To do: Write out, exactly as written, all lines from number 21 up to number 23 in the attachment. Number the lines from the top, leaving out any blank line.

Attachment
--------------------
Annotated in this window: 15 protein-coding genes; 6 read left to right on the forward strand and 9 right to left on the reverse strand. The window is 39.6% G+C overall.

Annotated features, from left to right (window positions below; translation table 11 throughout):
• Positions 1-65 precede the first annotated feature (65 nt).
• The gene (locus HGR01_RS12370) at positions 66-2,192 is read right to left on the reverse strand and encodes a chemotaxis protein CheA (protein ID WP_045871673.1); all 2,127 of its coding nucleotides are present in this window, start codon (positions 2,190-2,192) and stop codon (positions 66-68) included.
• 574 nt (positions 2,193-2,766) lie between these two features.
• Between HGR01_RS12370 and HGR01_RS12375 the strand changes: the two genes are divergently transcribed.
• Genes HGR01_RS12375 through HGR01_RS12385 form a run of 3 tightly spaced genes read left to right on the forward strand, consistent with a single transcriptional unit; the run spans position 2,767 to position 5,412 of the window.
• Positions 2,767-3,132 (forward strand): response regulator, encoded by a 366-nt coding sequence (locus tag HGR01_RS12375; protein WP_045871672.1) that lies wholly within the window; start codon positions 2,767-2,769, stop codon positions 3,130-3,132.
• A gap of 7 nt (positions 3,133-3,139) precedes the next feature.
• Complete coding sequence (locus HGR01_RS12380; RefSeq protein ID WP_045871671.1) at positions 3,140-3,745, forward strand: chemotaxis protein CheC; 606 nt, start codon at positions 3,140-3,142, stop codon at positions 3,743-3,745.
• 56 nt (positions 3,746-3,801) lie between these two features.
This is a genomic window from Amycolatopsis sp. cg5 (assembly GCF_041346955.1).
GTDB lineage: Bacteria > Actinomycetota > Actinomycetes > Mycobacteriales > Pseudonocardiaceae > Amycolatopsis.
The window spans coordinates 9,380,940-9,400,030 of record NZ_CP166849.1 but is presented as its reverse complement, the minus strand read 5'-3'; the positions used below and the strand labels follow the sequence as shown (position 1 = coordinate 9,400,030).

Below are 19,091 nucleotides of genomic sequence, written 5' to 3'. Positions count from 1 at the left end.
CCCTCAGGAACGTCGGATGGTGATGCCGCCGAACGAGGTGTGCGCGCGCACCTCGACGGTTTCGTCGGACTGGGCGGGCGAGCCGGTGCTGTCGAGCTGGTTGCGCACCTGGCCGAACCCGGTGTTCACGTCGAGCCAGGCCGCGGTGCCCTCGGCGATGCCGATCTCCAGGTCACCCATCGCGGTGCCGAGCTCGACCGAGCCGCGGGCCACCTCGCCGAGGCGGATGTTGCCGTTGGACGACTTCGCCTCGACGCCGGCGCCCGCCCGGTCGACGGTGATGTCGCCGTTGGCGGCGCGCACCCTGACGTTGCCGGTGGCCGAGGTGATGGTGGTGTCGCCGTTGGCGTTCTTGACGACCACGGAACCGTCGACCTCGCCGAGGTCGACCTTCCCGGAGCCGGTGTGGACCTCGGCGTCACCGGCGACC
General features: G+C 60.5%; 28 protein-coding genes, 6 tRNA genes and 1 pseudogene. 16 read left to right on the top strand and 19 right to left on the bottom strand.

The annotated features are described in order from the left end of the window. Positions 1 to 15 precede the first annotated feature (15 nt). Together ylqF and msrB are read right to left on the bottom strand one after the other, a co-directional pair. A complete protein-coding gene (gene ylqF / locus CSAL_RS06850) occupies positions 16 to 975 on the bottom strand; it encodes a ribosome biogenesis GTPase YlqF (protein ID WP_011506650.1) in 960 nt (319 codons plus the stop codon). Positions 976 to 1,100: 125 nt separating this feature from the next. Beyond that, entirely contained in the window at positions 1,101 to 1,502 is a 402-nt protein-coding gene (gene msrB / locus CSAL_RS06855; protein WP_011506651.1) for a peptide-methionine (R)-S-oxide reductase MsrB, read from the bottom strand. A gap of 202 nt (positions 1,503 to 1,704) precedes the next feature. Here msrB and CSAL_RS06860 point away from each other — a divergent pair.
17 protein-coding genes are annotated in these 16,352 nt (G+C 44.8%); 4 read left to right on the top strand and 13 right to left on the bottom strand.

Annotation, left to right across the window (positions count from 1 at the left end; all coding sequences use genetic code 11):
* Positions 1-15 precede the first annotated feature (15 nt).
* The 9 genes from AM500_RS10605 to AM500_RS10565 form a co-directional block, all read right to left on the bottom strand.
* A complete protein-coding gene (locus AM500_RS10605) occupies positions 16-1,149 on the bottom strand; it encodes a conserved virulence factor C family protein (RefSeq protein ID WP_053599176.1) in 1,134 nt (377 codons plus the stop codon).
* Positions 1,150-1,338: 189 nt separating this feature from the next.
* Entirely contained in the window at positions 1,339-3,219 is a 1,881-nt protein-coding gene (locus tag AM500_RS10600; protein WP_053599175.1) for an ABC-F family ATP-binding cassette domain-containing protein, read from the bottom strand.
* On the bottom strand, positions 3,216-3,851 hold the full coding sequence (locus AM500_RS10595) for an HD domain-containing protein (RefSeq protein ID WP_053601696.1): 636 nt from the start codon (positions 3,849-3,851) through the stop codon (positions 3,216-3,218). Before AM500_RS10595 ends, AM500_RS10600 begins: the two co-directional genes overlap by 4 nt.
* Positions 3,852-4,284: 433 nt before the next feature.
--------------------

* Positions 1-15 precede the first annotated feature (15 nt).
* The 9 genes from AM500_RS10605 to AM500_RS10565 form a co-directional block, all read right to left on the bottom strand.
* A complete protein-coding gene (locus AM500_RS10605) occupies positions 16-1,149 on the bottom strand; it encodes a conserved virulence factor C family protein (RefSeq protein ID WP_053599176.1) in 1,134 nt (377 codons plus the stop codon).